For wounded vets, climbing half dome only half the mission

At base camp, Timmy O'Neill, gives instructions to volunteers and veterans participating in the week's hiking and climbing activities.
At base camp, Timmy O'Neill, gives instructions to volunteers and veterans participating in the week's hiking and climbing activities.
David P Gilkey/NPR

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Timmy O'Neill is guiding Steve Baskis through ancient yellow pines that almost touch the sky. They're hiking all day to base camp in California's Yosemite National Park, 2,000 feet up in Little Yosemite Valley.

Taking Baskis by the hand, O'Neill traces the distant ridge of Half Dome, a bald rock rising almost a mile from the valley floor. That's is tomorrow's challenge.

Baskis can't actually see the peak. Four years ago, a bomb blast in Iraq took his eyesight. So O'Neill is guiding Baskis along the trail, providing directions and warning him away from steep drops. When they reach the bask camp, O'Neill guides Baskis right into the Merced River for a bracing dip.

Much of the nation marked the 12th anniversary of Sept. 11 with the reading of victims' names or moments of silence. But Baskis and a group of 18 fellow veterans commemorated the date in a less solemn way — by climbing two peaks at Yosemite.

O'Neill is a pretty famous rock climber. He's co-founder of an adaptive-climbing nonprofit called Paradox Sports, which helps people with disabilities enjoy outdoor activities. The veterans' climbs of Half Dome and El Capitan are this year's highlights.

"Coming out here and climbing. ... You put together a team, you've got objectives and a mission, maybe summit a peak and to come home alive," Baskis explains. "So you've got gear, you've got friends, teammates."

"I guess I attach it to the military somewhat, but it's camaraderie," Baskis continues. "I feel less disabled when I go do this stuff."

Because he's blind, Baskis has to do this as part of a group — but it's more fun when it's a group of vets.

"It's awesome to go with other veterans who have similar experiences, and to share the wilderness and then share stories ... about how you survived and how you've overcome your injury," he says.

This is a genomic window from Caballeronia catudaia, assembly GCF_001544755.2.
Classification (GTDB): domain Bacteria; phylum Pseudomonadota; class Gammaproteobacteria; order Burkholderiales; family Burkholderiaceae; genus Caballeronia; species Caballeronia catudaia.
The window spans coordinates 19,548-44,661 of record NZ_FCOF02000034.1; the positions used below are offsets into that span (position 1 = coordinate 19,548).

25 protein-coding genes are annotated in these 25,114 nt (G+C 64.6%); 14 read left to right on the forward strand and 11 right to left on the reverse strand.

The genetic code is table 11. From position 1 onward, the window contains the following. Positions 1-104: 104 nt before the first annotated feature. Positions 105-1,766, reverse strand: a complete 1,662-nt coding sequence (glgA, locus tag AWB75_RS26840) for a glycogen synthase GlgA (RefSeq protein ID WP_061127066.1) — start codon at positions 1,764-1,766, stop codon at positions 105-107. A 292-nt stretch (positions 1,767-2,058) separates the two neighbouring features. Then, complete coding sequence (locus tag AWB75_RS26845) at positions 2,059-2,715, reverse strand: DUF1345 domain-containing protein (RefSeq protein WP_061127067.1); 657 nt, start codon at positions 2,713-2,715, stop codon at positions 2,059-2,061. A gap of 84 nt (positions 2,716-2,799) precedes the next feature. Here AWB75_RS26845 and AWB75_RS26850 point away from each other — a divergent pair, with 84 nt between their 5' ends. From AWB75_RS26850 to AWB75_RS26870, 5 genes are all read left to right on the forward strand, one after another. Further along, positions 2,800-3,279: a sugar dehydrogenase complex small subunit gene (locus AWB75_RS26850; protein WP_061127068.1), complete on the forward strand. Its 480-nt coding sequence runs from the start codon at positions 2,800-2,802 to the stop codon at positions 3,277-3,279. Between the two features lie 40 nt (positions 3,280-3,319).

Sharing those stories seems just as important as reaching the peak. Army veterans Nate Watson and Andrew Sullens talk all the way.

Both men served in Kapisa Province, Afghanistan. That's where Sullens got, as he describes it, "blown up" — and lost his right leg. He's hoofing up the mountain on a prosthesis, and he's in a bit of a hurry.

"I don't expect that I'm going to live a long, long healthy life. I've treated myself pretty rough. If I'm gonna get anything done, I feel like I've got a little bit narrower time frame to get it done. When I'm 45 or 50, that stump may not be able to take it. So might as well get it done now."

Watson also got shot in Afghanistan, through his left arm. It left his hand partially paralyzed. Some vets on this trip have less visible wounds — traumatic stress, and brain injuries from explosions. But no matter their wounds, by day's end, each one of the hikers has reached base camp.

The next morning, Sept. 11, the group breaks camp at 3 a.m. Andrew Sullens and Nate Watson strap on headlamps. Allowing for wrong turns in the dark, it's four hours to the west face of Half Dome.

Army Major D.J. Skelton, the other co-founder of Paradox Sports, is climbing with them. During the second assault on Fallujah, Iraq, an ambush left him with one eye and bullet scars all over his body. Sometimes, Skelton says, the harder the climb, the better.

"At some point along the way — I'm sure we all got there yesterday — it just sucks," Skelton says. "You gotta reach deep. ... It's too much to take it all in, so we'll just take it bit by bit. ... Well, welcome to life."

At the base of the slab, everyone clips into ropes. Timmy O'Neill, the professional climber, coaches them.

"You're going to go to your right, and then step down and hang," he instructs Watson. "Perfect."

The vets find tiny hand- and foot-holds in the rock. The cliff reaches straight up more than 1,000 feet overhead. Halfway up, Sullens ties his prosthetic leg to his belt after it nearly slips off from all the sweat. Watson is using his bad arm just for balance — he can't grip with it. Skelton brings up the rear.

Slowly, methodically the men creep up the face of the rock. It takes hours. And then, they've made it. They're at the top — and already thinking about what to climb on Sept. 11, 2014.